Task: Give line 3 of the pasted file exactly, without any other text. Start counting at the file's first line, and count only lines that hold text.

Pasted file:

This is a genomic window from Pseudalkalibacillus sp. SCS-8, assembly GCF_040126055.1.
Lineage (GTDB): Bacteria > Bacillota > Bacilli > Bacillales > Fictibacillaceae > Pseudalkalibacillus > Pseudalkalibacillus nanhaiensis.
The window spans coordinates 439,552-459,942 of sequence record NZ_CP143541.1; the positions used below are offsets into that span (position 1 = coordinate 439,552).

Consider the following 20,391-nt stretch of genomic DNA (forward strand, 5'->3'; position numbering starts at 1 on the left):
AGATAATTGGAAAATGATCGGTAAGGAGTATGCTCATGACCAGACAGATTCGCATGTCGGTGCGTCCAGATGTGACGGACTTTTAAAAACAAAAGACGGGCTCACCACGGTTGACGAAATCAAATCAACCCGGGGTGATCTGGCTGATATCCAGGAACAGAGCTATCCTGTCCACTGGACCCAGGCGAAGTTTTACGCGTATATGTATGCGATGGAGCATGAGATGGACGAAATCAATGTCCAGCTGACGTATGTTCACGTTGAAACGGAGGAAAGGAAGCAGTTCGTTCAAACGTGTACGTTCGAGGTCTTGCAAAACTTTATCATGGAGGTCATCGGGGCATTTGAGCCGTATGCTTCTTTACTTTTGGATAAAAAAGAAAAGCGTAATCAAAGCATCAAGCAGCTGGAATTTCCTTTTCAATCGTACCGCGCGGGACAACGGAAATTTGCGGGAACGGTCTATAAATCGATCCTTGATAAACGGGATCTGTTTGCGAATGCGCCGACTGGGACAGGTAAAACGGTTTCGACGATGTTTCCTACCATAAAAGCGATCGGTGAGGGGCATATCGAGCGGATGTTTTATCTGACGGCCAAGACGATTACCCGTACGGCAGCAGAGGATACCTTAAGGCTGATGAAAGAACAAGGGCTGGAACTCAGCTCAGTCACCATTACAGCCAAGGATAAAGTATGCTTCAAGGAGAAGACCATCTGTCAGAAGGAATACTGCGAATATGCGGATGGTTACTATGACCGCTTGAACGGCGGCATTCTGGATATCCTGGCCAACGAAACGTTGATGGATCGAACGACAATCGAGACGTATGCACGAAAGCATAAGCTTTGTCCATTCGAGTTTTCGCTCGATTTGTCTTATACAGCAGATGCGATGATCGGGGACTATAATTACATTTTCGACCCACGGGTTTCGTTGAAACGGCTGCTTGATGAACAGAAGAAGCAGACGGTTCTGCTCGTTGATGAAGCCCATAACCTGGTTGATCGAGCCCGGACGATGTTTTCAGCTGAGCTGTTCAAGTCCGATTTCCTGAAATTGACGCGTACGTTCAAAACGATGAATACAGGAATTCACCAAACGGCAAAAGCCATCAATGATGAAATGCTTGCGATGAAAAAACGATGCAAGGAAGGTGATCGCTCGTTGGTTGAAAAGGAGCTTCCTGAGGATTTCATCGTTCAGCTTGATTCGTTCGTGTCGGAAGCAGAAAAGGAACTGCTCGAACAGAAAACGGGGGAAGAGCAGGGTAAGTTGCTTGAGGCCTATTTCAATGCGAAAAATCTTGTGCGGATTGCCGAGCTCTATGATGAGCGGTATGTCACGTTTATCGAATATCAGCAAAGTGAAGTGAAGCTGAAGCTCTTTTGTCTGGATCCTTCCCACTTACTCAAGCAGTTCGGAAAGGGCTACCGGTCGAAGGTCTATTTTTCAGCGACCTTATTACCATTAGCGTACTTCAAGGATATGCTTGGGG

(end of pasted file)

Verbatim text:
The window spans coordinates 439,552-459,942 of sequence record NZ_CP143541.1; the positions used below are offsets into that span (position 1 = coordinate 439,552).